Well, after a while there were two companies — One doing the domestic operations and the other one doing the foreign operations. But that was the only distinction.
That was the only distinction there?
And then the next thing that came along was the amalgamation with Alpine Geophysical which was up in New Jersey. And as I say an outgrowth from people who were at Lamont.
Which people particularly were active at that time in Alpine?
Well the president of the company was Walter Beckman. He had worked at Lamont. And then Archie Roberts who had also been at Lamont. Those two. Then George Tirey and Julie Hirschman. And then there were I think three others that had an affiliation but not employment — Chuck Drake was affiliated with Alpine as was George Sutton and John Ewing.
You may have just mentioned when I was looking through this, K.C. Thompson was listed at vice president.
K.C. Thompson. Yes, K. C. Thompson was a former geophysical exploration manager for Pan American Petroleum. He left them and came to work in Houston.
How different or similar were the methods of operation of Alpine?
And Marine Geophysical?
With Marine Geophysical.
Well at the time we merged, Marine Geophysical was the dominant member. But then as things went along, Alpine — the New Jersey operation — gradually became larger than the Houston operation. The oceanographic ships operations out of New Jersey. And I forget what but we were operating four or five oceanographic ships at one time. So it got to be a pretty good size.
When you were operating the ships, who were the contracts with? What groups were using them?
Well, one of them was this what was called the Indian Ocean Biological Expedition. We didn’t do the science, we operated the ship. We provided the staff on the boat. And the contractor was National Science Foundation.
Was this part of the major Indian Ocean expedition program in the very early 1960s?
That’s right. That was an interesting ship cause it formerly had been President Truman’s yacht.
Is that right?
Yes. A nice ship. Then the other four — later on we operated four. We owned two and operated four altogether oceanographic ships for Navy projects. And that was ocean bottom surveying in the Atlantic and in the Pacific.
How did you actually get the ships? How did you find or locate the suitable ships?
Well, you know, just people at Alpine went out once we got the contract looking for the ships and found what they needed and then they had to be converted. And off we went.
At that time were there any particularly difficult problems in converting a ship for oceanographic research or did that become a fairly routine matter.
Not particularly. There were enough people at Alpine who were familiar with ship conversion. No, there weren’t any particular problems there.
You said a moment ago that Marine Geophysical became the dominant —
No, Alpine did. Marine was second.
Initially though. I’m sorry to have misspoken. When you first entered partnership, Marine Geophysical, were you at that point a dominant force in the industry? How did that break down in terms of you and your competition?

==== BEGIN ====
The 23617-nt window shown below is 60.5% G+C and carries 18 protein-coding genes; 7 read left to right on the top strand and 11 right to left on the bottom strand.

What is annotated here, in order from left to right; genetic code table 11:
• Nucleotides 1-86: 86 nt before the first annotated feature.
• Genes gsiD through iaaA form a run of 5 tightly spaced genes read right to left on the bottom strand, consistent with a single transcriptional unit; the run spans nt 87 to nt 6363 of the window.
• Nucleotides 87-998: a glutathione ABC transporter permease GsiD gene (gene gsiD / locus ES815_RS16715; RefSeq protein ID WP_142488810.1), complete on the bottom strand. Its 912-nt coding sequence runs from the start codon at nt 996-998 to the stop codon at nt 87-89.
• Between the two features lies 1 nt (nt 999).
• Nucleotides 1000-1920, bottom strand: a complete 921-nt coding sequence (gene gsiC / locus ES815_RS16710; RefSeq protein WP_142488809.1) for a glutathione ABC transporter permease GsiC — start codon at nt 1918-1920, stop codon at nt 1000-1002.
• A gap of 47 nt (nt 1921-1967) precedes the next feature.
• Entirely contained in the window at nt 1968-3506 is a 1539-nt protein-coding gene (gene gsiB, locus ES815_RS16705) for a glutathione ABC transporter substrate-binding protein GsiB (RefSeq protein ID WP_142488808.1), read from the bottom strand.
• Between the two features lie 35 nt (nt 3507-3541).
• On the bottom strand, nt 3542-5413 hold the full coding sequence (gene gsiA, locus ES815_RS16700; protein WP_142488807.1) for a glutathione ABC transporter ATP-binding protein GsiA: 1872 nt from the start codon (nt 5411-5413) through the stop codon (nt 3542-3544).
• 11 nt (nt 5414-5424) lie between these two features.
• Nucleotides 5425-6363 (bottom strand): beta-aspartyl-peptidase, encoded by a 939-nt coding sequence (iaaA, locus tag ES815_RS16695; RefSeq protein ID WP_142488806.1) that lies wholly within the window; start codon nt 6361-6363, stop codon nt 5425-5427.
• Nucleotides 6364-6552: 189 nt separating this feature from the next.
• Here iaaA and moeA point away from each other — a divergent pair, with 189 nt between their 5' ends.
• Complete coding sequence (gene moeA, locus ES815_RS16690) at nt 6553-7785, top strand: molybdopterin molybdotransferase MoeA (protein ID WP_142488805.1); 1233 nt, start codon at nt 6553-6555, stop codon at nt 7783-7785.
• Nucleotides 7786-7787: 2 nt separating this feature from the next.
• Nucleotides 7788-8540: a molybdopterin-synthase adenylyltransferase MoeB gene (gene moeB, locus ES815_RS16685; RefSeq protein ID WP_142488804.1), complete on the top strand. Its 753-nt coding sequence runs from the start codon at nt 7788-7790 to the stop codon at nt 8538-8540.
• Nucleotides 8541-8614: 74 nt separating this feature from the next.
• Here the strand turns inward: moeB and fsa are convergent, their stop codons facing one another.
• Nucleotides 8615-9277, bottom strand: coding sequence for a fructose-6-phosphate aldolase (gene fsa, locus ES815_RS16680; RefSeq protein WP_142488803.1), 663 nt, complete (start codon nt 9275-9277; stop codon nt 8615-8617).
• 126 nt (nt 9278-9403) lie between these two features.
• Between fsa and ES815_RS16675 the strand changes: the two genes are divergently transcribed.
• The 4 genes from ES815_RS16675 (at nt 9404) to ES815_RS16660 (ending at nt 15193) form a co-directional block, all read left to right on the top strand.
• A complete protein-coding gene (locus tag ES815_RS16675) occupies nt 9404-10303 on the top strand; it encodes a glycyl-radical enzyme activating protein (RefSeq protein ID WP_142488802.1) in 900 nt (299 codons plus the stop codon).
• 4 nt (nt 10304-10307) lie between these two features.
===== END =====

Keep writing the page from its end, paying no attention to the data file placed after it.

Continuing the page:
Oh I don’t think we were ever a dominant force in the industry. Geophysical Service and Western Geophysical, those two in particular were always larger.
In terms of the number of contracts that they had sound —
In contract dollars, yes.
Who became the principal patrons of —
Patrons. Those who contracted with you during this?
Oh the clients.
The clients, right.
All the major oil companies. And indeed we did do offshore, it was all offshore work, geophysical explorations everywhere in the world that you can think of. Everywhere. Alaska, British Columbia, Washington, Oregon, California, Central America, Chile and Peru, Japan, the North Sea, Persian Gulf, everywhere — off Nigeria, off Australia and New Zealand. We did quite well for awhile.
What helped to make a decision if any one oil company, wanted to survey in a particular region, what gave you the competitive edge besides the price from geophysical services to the others.
I think principally price.
Was it principally price?
Yes. What we had to offer nobody else had to offer for a few years. We made hay.
During the best years when you were leading Marine Geophysical, how many contracts did you have? How many clients were you serving? How big did it become?
Well again, not too big. I forget really what the number of crews operating would vary from time to time but I’d say on average we had like three or four crews operating any given time. It’s not a big number, but it’s pretty big.
Those who otherwise had academic connections during this period, how much time would they put into working with Marine Geophysical or with Alpine?
Well, none. All the people at Marine Geophysical were full-time employees. With Alpine eventually all of them were full-time employees. In the beginning some of them spent maybe consulting, as I mentioned before, one out of five days. But that kind of petered out.
What do you mean when you say that?
Well, I mean just the business of Alpine became full-time and there wasn’t any need for the part-time people.
I’m curious if there was such a thing, what was a typical day for you like during the time that you were running Marine Geophysical?
Well I was running Marine and then I went up as chairman of Alpine. Oh, I don’t know. A lot of traveling, a lot of traveling. That I do remember. You know setting up crews wherever we might be in Japan, or Nigeria. There was a lot of traveling and a lot of client work.
Solicitation of clients?
Yes, solicitation of clients. A lot of sales work.
How helpful was your network of contacts that you’d already developed through Rice in terms of developing Marine Geophysical?